But opposing one or two other Trump nominees won’t excuse Senator Warner’s vote to make Rex Tillerson Secretary of State.

Tillerson’s former company has spent millions of dollars over recent decades to promote climate-science denial, to the detriment of many millions of vulnerable people all over the world, including many here in Virginia. ExxonMobil’s climate-denial promotion has been documented in academic studies, and Virginia Attorney General Mark Herring is investigating ExxonMobil’s role in promoting climate-science disinformation.

To his credit, Virginia’s junior U.S. Senator, Tim Kaine, brought out Tillerson’s connection to climate-science denial at Tillerson’s confirmation hearing. Tillerson dodged Kaine’s questions. Following the hearing Kaine tweeted: “It’s shameful Tillerson refused to answer my questions on his company’s role in funding phony climate science.” Kaine voted against confirming Tillerson.

By all accounts Tillerson has personal virtues. He’s an Eagle Scout who long supported and recently headed the Boy Scouts of America. He was once a good juror in a criminal case, as one of his fellow jurors recently explained in The Dallas Morning News. In many respects Tillerson is an upstanding Christian who contributes to mission work to help others.

But his former company’s longtime, immoral promotion of climate-science disinformation will harm exponentially far more people than his personal good deeds have helped.

There’s a term to explain how people like Tillerson can be good Boy Scouts, jurors, and churchgoers while also doing great harm that will cause great suffering to others. It’s called “moral disengagement.” The concept is explained in detail in a recent book by emeritus Stanford psychology professor Albert Bandura, titled Moral Disengagement: How People Do Harm and Live with Themselves. Bandura describes several mechanisms by which corporate polluters try to distance themselves from the harm they cause. They use front groups to do their dirty work with politicians. ExxonMobil and other fossil-fuel companies do that through groups like the notorious American Legislative Exchange Council (ALEC), which promotes science misinformation to state legislators.

And Bandura notes that corporate polluters themselves promote scientific disinformation as a mechanism of moral disengagement. That is precisely what ExxonMobil has been doing for years, as Senator Kaine noted at Tillerson’s confirmation hearing. These lies and half-truths have real consequences for real people, here in Virginia and around the world.

Penn State climate scientist Michael Mann (formerly of UVA) has said that history will judge harshly those who promote climate-science denial. But, Mann added, “history will be too late.”

Senator Warner hasn’t himself promoted climate-science denial, but he just voted to make someone who has our nation’s Secretary of State.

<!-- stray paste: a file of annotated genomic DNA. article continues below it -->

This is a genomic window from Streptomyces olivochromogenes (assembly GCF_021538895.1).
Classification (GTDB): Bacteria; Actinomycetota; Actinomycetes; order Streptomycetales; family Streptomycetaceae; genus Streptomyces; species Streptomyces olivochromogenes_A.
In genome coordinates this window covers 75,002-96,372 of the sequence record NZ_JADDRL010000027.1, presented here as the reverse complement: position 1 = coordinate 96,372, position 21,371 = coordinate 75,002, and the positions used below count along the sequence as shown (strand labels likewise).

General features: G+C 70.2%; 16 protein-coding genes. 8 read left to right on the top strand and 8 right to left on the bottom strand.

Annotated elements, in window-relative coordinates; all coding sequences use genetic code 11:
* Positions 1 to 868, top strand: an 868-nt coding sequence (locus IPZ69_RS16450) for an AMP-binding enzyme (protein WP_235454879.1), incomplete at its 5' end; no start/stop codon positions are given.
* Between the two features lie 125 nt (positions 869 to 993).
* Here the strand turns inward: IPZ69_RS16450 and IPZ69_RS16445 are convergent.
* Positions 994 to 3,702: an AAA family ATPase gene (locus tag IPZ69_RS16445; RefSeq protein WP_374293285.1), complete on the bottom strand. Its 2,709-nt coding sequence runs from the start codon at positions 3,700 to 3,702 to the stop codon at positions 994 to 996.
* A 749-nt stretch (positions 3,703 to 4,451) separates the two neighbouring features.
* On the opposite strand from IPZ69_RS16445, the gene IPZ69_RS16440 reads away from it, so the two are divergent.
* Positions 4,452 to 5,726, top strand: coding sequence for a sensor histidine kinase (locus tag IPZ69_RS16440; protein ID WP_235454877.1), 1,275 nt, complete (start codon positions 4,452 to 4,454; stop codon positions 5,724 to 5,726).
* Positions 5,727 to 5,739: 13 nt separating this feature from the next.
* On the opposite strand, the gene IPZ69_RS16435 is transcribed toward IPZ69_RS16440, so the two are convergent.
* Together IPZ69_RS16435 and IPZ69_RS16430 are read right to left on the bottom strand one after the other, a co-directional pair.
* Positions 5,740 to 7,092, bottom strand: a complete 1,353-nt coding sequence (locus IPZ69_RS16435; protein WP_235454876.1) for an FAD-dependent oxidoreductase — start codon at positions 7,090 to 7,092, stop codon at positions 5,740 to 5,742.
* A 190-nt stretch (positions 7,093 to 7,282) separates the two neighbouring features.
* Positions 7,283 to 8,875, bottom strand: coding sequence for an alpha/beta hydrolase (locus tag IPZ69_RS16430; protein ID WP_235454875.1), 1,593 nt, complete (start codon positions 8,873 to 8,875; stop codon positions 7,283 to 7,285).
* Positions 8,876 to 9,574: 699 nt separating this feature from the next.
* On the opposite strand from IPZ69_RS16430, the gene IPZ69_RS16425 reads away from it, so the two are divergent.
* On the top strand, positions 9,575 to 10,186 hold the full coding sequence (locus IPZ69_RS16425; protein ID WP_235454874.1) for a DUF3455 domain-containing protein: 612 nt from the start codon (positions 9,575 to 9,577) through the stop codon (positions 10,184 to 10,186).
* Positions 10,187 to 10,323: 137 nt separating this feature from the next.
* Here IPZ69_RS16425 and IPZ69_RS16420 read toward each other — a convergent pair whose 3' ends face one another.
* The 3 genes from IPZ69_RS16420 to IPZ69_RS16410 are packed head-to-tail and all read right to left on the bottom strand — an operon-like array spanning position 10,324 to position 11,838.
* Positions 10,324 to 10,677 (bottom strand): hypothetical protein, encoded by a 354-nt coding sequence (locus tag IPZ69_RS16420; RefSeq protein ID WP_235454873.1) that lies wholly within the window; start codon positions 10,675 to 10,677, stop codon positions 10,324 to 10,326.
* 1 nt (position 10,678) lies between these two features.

History, and (one can hope) Virginia voters as well, will judge Mark Warner harshly for that.

Seth Heald is chair of the Sierra Club’s Virginia Chapter. He expects to receive a Master of Science degree in Energy Policy and Climate from Johns Hopkins University in May, 2017. His article on climate change and moral disengagement was published in the May-June, 2016 issue of Environment: The Journal of Sustainable Development.

How can we address climate change if we don’t talk about it?

cncartoons029881-549The Daily Press, Virginia’s fourth largest newspaper, recently ran an ambitious series of insightful articles on climate-change adaptation. The series movingly showed the daily reality of the many Virginians living near the coast, on the front lines of climate change.

The Newport News-based paper serves the Hampton Roads region, with particular focus on the Peninsula and Middle Peninsula. The paper’s readership territory is mostly low-lying, much of it adjacent to or near tidal waters, so there are plenty of sea-level rise and storm-flooding stories to cover. But one thing about the eight articles in the series that I’ve reviewed is odd, and also sad. Not one of them mentions “climate change” or “global warming.” To be sure, “sea-level rise” is mentioned often, along with “coastal flooding.” But the articles avoid mentioning the primary cause of those phenomena—global warming, aka climate change.

The Daily Press series’ focus is hyper-local: articles by six different reporters, each focusing on sea-level rise and other climate-change effects in a particular neighborhood or jurisdiction—Newport News, Carmines Island, Hampton; and York, Mathews, James City, Isle of Wight, and Gloucester Counties. Many residents and local officials were interviewed. The articles’ tone at times is elegiac, as people describe the way things were not long ago, and how they’ve changed for the worse as the waters rise. While climate-adaptation terms like “retreat” and “abandonment” aren’t mentioned, an official in Mathews County notes that property owners are beginning to donate their land to a nonprofit, a trend that he says is likely to accelerate. (Landowners can claim tax benefits for donating their property to qualifying nonprofits.)